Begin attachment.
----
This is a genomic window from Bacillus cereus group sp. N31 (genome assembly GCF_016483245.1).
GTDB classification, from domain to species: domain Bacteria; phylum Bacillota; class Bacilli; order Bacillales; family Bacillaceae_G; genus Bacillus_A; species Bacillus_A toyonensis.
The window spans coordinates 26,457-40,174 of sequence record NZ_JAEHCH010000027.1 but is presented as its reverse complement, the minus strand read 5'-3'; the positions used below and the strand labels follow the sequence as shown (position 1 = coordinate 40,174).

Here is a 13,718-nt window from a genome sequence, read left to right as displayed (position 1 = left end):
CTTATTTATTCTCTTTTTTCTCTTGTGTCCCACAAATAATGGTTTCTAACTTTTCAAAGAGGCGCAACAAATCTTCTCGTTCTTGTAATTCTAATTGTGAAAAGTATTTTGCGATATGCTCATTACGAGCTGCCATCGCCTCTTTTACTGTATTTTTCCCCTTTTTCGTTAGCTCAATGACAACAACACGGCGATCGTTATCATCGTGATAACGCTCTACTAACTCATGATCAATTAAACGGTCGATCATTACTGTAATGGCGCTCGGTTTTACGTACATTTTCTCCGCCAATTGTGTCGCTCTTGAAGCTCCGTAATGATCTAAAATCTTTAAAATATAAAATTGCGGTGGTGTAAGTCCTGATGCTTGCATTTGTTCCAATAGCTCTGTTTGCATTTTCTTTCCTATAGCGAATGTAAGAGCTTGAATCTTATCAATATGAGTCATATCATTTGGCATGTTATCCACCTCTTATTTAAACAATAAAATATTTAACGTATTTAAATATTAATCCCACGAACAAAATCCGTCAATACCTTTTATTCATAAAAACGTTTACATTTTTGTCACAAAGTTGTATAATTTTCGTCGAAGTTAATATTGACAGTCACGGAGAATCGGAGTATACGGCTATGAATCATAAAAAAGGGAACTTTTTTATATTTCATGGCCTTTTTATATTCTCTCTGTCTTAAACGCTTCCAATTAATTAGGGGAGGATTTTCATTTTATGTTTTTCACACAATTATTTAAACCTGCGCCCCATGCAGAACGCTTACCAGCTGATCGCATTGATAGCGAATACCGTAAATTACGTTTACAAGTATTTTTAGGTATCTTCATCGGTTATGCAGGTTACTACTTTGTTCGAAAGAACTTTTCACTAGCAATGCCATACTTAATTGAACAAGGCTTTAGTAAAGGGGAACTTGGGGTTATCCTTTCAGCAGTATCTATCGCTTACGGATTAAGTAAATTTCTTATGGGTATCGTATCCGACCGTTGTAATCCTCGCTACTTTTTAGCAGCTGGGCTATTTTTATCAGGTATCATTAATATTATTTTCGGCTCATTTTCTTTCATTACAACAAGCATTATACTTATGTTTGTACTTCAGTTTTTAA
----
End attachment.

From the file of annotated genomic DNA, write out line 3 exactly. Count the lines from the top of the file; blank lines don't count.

The window spans coordinates 26,457-40,174 of sequence record NZ_JAEHCH010000027.1 but is presented as its reverse complement, the minus strand read 5'-3'; the positions used below and the strand labels follow the sequence as shown (position 1 = coordinate 40,174).